Crunch time

A new state recycling law has local bar, restaurant and club owners concerned about how they can comply, what it will cost—and what might happen if they don’t. The law, which takes effect Jan. 1, requires all businesses licensed to sell alcohol to recycle the bottles, cans or other containers used to serve it.

Photo By Jon Elliston

When the General Assembly passed the measure in 2005, it was heralded as a way to keep tons of material out of North Carolina landfills. But as the zero hour approaches, some restaurants, particularly those downtown, are unsure how to implement a recycling plan and worried about the potential consequences if they don’t have one in place by New Year’s Day.

Each business’ specific situation is different. Some have room to store recyclables; others don’t. Some sell only small amounts of alcohol, while others go through bins and bins of bottles every night. There’s also the question of cost—an issue not lost on restaurateurs watching the bottom line.

“It’s just not pro-small business,” says Dustin Vanderbunt, co-owner of Ed Boudreaux’s Bayou Bar-B-Que. “I really don’t see how we’re going to do this.”

Vanderbunt says he’s not opposed to recycling, but his storage space is limited. He already stores trash in a space shared with Barley’s Taproom next door, but that can’t accommodate the volume of bottles and cans his restaurant goes through nightly. Vanderbunt also expresses disappointment that the city hasn’t stepped up to provide a collection system for what he says amounts to an unfunded mandate for private businesses.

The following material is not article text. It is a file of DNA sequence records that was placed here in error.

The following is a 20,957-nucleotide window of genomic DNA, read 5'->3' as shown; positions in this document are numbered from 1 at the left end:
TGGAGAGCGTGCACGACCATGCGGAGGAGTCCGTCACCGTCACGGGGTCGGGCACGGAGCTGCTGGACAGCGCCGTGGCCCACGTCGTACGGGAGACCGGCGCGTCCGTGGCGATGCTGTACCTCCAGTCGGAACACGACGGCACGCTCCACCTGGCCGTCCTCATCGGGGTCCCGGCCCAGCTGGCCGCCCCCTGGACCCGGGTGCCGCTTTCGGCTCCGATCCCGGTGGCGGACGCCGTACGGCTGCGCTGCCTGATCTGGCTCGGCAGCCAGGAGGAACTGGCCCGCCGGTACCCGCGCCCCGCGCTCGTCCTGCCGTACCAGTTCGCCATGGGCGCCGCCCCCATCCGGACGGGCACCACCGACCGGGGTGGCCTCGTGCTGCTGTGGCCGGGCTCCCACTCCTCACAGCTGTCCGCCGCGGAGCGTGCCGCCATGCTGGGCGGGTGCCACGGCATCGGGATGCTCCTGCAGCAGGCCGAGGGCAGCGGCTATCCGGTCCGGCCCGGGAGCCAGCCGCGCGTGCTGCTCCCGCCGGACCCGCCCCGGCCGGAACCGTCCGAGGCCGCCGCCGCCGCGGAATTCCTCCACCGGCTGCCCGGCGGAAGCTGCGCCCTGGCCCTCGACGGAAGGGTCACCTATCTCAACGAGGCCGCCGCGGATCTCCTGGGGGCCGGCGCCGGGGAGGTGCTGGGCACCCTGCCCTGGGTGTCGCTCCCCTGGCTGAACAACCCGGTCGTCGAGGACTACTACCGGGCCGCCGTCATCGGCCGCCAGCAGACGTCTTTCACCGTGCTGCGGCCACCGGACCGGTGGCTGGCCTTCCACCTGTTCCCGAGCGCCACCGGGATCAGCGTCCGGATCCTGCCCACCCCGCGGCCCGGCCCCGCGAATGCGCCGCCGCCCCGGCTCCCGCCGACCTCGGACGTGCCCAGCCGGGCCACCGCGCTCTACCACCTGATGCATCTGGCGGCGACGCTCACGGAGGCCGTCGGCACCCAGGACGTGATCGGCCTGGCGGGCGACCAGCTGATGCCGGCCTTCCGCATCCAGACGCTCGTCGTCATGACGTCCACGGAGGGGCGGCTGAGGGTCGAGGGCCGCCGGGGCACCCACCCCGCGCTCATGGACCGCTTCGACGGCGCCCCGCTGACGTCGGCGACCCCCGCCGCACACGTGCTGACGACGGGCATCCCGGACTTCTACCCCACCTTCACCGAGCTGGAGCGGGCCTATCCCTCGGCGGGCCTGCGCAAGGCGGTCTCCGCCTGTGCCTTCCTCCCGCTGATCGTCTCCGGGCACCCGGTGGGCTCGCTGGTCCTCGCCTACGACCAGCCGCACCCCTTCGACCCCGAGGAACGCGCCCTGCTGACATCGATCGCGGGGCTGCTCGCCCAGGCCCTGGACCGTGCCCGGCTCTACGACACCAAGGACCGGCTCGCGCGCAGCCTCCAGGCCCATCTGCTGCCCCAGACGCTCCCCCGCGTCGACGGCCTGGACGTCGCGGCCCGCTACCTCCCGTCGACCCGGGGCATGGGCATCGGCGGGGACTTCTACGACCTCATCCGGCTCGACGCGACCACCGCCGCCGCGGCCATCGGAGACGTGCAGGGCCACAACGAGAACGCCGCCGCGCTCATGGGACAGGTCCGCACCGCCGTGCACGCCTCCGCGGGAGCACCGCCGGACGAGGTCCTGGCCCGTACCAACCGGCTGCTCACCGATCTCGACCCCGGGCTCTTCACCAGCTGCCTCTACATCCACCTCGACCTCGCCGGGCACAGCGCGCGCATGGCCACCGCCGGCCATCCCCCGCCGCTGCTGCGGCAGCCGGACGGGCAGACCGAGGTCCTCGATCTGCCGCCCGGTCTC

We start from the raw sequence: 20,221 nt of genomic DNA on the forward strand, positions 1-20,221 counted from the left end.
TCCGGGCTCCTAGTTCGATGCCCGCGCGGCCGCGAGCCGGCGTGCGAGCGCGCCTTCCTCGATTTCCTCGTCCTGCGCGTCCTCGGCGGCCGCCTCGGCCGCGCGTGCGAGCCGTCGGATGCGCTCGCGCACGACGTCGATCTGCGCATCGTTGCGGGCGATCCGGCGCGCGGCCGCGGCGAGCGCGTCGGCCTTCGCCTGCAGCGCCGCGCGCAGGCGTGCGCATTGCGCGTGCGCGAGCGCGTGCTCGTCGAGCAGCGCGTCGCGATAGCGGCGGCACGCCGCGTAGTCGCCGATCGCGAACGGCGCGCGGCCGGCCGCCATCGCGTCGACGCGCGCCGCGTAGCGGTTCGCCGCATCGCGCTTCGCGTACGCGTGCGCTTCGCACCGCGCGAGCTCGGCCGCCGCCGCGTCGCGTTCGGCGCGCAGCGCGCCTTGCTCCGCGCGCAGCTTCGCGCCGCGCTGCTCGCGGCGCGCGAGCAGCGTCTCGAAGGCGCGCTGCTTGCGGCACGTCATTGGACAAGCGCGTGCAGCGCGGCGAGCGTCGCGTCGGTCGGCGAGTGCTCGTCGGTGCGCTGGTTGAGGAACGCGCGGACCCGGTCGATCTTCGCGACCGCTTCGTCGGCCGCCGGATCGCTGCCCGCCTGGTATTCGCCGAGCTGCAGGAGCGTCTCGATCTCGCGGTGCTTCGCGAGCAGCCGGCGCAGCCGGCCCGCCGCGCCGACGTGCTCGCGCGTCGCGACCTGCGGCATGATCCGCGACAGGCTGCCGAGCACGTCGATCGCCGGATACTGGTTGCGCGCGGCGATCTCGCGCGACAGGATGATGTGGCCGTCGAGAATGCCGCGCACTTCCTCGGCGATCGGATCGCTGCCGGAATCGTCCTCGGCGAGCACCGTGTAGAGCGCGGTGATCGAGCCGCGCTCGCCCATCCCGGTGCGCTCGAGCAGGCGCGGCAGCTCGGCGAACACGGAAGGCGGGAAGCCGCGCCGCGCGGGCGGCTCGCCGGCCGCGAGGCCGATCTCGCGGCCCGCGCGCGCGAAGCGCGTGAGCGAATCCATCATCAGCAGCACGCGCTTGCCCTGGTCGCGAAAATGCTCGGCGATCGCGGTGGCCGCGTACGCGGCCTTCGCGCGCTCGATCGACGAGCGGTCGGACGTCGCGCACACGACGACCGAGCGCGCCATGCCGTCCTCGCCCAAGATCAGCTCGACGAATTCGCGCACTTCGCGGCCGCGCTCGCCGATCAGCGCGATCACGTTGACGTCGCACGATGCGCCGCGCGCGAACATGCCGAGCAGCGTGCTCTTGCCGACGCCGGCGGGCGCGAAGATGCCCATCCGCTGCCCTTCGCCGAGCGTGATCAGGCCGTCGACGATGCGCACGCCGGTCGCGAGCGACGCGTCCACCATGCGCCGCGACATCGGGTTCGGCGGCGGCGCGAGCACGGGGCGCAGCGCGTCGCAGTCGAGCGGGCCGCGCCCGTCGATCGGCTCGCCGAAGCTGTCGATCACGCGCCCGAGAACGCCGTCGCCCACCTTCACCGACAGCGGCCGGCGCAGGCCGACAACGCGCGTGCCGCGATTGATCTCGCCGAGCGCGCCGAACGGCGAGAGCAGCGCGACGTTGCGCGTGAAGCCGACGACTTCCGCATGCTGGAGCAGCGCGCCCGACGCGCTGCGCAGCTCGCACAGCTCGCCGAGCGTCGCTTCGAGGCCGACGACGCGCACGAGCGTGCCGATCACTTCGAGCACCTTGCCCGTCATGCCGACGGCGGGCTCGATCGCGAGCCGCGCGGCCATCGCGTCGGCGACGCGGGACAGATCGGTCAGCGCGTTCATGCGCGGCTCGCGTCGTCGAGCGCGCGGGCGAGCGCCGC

Other restaurant owners echo those sentiments. They also worry about what steps the Alcoholic Beverage Control Commission might take to enforce the new law. The commission—which issues the permits that allow businesses to sell beer, wine and liquor—can impose fines or even revoke those licenses when bars or restaurants are found guilty of violating certain laws.

The situation sparked enough of an outcry that, earlier this year, the General Assembly rewrote the recycling law, specifying that businesses failing to comply won’t have their permits revoked. But according to a Sept. 21 letter from the ABC Commission to current permit holders, a violation could result in both a fine and “the suspension of all ABC permits.”

Giving notice: Ads like this one, commissioned by the Land-of-Sky Regional Council, bring a bit of peer pressure to the new statewide ABC recycling law.

Suspensions are temporary, whereas revocations are permanent, explains LoRita Pinnix, the commission’s assistant counsel. Businesses, she notes, will also have to show that they have a recycling program in place in order to renew their permits.

Pinnix emphasizes, however, that the ABC Commission doesn’t plan an immediate crackdown on noncompliant bars. “Believe me, the commission can fine people,” she says. But initially, “the focus is going to be on education.” That could last anywhere from several months to a year, according to Pinnix.

Business owners who can’t set up a recycling program can also apply for a one-year grace period, she notes. But Pinnix adds, “From talking to the folks at the Department of Natural Resources, they feel like recycling is pretty available in the state.”